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Friday 29 March 2019
A report on local road conditions shows the increase in local authority highway maintenance budgets is stopping an historic decline. However, the bad news is that the increased investment remains less than what is needed to maintain local roads to target conditions.
This year's Annual Local Authority Road Maintenance survey by the Asphalt Industry Alliance (AIA) reports that, for the second constructive year, local authorities' highway maintenance budgets have increased by almost 20%. For councils in England and London this included a share of £420 million additional funding (from the November 2018 Budget).
Rick Green, Chairman of the AIA, says: "there are glimmers of hope but, while overall highway maintenance budgets are up, there is still a big discrepancy between the haves and have nots. Some local authorities received the equivalent of more than £90,000 per mile of their individual networks, while a third continue to struggle with reduced budgets; several having less than £9,000 per mild to maintain their local roads."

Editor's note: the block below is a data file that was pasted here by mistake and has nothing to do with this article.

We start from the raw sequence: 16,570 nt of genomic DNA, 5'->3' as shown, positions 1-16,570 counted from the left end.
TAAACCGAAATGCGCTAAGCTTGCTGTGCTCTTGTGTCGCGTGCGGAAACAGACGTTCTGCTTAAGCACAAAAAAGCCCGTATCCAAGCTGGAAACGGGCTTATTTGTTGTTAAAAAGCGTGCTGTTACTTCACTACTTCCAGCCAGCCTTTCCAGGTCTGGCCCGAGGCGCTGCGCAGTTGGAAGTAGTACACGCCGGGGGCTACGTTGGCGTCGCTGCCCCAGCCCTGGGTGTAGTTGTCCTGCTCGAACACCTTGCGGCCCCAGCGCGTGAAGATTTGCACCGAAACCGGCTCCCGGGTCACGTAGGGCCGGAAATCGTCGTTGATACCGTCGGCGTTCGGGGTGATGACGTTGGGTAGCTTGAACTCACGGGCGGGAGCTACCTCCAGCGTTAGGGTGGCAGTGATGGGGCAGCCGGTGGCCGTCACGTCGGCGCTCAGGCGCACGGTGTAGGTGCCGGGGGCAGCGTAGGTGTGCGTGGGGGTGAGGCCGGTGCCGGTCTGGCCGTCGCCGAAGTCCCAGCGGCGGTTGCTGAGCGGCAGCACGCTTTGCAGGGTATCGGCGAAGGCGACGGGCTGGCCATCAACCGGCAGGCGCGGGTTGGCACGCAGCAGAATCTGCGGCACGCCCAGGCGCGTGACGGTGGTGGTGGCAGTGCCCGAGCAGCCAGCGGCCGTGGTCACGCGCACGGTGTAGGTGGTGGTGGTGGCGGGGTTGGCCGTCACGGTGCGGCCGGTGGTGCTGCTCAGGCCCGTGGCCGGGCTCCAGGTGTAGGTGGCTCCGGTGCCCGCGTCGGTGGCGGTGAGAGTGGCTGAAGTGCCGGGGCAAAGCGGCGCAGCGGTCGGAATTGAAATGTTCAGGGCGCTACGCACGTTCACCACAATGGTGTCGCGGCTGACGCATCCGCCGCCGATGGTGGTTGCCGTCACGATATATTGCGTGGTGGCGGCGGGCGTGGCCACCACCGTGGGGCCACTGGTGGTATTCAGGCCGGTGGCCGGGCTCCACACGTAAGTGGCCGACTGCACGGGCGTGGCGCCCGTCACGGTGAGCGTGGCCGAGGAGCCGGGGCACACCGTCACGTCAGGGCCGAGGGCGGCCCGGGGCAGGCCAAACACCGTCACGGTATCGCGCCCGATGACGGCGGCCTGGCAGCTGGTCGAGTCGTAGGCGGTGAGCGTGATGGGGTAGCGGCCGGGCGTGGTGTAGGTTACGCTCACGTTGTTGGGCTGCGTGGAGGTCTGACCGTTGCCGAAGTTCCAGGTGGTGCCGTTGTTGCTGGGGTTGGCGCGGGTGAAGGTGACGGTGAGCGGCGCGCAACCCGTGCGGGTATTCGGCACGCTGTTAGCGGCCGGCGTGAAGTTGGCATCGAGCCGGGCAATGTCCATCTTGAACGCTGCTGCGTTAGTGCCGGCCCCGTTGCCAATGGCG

Breakdowns due to potholes
Nicholas Lyes, Head of Roads Policy at the RAC says: "the results from this year's survey chimes with our breakdown data, which suggests the overall state of the UK's roads is not getting any worse. But this is hardly positive - it remains the case that a driver today is still more than twice as likely to breakdown as a result of a pothole than in 2006."
"Thankfully, more money appears to be getting through to councils to allow them to improve poor road surfaces, but it's simply not enough... just two pence per litre collected over five years would raise nearly £5 billion. in addition to what is already allocated to councils."
Well-managed highway infrastructure
Well-managed highway infrastructure was published on 28 October 2016 and authorities had until October 2018 to adopt a risk-based approach. We will be reporting on progress of this new approach in a future edition of stronger, ALARM's member journal.